8) Kamoinge emerged in 1963 when two groups of New York City-based African American photographers came together in the spirit of friendship to seek artistic equality and empowerment. Founders Louis Draper, Ray Francis, Herb Randall, Albert Fennar, and Adger Cowans chose the name Kamoinge—meaning “a group of people acting together” in the Gikuyu language of Kenya’s Kikuyu people—to reflect a commitment to supporting one another. Billed in Huck Magazine as the world’s longest continuously running non-profit photography collective, Kamoinge has consistently embraced a philosophy of art shaped by photography’s source, range, and influence on the individual, and by social reform as established by 19th century statesman and abolitionist Frederick Douglass. The group’s mission speaks to photography’s power as an independent art form that depicts Black communities as they saw and experienced them, in contrast to how they were often negatively portrayed in art, media, and popular culture. Kamoinge’s celebrated aesthetic is also rooted in the complementary art forms of photography and music―specifically, jazz. The components of improvisation, timing, and technical expertise combined with critique, resistance, and intuition are used to nurture a community of excellence, strength, and beauty.

Favorite Photographer Tag: Instead of recommending an individual photographer’s feed, Kamoinge’s executive director Nadira Husain directs readers to research the organization’s Active, Emeritus, and Memoriam members on the Kamoinge website to learn about their many accomplishments. Works by members of the collective can also be seen on its @kamoinge_images Instagram feed and in the exhibition Working Together: Louis Draper and the Kamoinge Workshop, which debuted at the Virginia Museum of Fine Arts, in October 2020, then traveled to the Whitney Museum of American Art, in 2021. On February 25, 2022, the exhibition will open at the Cincinnati Art Museum, before traveling to the J. Paul Getty Museum in Los Angeles from July – October 2022. An accompanying catalog is also available from Duke University Press.

9) Photo House South (PHS) is a social network and creatives’ guide focusing on visual journalists from Africa and the Diaspora, founded in 2021 by Ghanaian photographer, Samira Saidi, @samira.said.i. By sharing free educational and informative material on the Photo House South website, the group offers and maintains accessibility in the realm of visual content creation and its associated industries. PHS seeks to reclaim, humanize, and welcome the work and stories of African photographers by empowering visual journalists and their creative journeys through its member network. Creative excellence in visual storytelling is also celebrated on the @photohousesouth Instagram feed, which embraces the talent and skill manifested in a growing network of visual storytellers across the 54 countries that make up the African continent.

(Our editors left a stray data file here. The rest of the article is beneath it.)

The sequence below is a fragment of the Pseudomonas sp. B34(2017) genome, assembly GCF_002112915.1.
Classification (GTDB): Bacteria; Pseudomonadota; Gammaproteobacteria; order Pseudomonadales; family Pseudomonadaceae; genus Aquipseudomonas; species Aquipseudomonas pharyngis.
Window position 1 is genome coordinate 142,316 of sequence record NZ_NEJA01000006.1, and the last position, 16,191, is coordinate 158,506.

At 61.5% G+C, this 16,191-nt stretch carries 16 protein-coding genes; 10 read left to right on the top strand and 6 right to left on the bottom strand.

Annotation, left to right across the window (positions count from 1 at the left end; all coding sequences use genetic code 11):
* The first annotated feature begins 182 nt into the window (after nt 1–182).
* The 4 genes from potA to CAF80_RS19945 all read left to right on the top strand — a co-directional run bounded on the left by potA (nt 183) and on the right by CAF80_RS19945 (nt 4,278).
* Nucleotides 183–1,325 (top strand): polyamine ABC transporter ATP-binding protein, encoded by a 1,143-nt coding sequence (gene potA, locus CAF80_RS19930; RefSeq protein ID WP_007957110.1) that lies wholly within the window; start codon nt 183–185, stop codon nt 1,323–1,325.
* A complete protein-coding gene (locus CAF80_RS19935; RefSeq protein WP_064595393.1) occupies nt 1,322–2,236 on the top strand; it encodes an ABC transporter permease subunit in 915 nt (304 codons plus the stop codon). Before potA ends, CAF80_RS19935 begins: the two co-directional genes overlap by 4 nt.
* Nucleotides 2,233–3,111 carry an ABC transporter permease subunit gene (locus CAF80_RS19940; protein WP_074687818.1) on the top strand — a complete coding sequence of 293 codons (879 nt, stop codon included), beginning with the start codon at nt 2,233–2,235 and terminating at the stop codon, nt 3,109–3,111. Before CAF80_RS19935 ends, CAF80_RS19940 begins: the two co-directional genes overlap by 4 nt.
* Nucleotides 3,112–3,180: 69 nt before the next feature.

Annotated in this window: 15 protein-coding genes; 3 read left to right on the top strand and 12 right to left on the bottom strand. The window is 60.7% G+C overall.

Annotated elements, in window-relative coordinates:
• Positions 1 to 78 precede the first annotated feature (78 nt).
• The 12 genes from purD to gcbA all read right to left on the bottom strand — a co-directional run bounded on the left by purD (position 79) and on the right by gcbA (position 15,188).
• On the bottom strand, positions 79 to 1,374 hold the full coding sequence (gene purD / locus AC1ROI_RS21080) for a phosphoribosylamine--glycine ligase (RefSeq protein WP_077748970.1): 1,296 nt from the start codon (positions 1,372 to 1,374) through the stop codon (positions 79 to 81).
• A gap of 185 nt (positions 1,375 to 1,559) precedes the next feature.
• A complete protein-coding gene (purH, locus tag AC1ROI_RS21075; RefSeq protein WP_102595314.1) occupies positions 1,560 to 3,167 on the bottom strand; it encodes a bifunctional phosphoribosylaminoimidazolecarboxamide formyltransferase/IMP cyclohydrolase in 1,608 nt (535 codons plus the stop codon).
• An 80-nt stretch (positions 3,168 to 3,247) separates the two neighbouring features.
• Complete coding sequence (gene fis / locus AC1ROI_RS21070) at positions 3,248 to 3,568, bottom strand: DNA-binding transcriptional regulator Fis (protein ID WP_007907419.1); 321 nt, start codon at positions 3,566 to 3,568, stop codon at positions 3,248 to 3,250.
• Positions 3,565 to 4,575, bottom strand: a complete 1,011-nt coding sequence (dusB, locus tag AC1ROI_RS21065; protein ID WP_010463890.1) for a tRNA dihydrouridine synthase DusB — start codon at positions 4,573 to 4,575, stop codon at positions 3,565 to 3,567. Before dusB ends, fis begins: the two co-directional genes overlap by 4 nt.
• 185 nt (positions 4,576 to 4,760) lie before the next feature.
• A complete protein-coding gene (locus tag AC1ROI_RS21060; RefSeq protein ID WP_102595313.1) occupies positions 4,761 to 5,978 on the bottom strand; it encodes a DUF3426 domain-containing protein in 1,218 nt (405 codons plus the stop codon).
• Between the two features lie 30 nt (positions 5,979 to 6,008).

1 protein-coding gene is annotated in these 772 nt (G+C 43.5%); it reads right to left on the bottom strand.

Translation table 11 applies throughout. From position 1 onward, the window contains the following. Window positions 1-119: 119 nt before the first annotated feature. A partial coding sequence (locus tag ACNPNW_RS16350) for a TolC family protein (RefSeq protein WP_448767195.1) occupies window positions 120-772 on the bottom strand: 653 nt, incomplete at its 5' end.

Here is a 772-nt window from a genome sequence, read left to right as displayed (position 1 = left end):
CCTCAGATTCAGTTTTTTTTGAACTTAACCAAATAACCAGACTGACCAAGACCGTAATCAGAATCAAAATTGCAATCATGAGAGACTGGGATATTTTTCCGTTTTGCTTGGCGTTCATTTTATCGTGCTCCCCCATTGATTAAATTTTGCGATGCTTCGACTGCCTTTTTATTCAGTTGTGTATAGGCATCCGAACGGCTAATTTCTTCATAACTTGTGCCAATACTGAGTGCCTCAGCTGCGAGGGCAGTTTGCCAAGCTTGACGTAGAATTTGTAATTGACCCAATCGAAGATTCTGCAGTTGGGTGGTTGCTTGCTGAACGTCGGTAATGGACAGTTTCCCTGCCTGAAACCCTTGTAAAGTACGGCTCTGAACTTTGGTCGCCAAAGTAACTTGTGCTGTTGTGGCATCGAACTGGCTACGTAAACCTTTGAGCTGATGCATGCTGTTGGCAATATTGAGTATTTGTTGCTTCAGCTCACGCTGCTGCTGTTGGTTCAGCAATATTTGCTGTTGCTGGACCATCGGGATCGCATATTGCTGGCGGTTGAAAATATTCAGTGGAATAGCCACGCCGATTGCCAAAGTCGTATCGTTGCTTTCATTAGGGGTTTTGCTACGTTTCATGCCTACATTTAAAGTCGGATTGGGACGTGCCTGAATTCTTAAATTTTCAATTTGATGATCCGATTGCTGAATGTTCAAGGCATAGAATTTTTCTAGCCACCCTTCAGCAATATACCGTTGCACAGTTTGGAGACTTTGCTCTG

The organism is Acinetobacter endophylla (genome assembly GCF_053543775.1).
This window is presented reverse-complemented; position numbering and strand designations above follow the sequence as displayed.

Favorite Photographer Tag: Saidi recommends the feed of Rachel Seidu, @rachelseidu, “An incredible visual storyteller who is able to bring intimacy and genuine emotions into her photography. Her incredible work touches upon gender and identity; however, it is much more than that,” Saidi notes. “She invites the audience into stories of love, intimacy, and strength. Her photographs take us into a fairy tale of visuals, comfort, and possibilities.”

When Words Fail
When Words FailRachel Seidu

2 Comments

This is a really great resource. So many companies do performative, useless things like for BHM. This was actually really useful and helpul. Thanks. 

Thanks so much for the compliment on this story Emmett, your kind words mean a lot to me. I encountered a lot of really awesome community feeds in my research for this story ... Here's one I was unable to include due to deadline issues: Brown Girls Doc Mafia, @browngirlsdocmafia. Please check them out on Instagram and visit their website to learn more. We'd also love to hear about any other community feeds we may have missed. Thanks again for taking the time to write, and for reading Explora!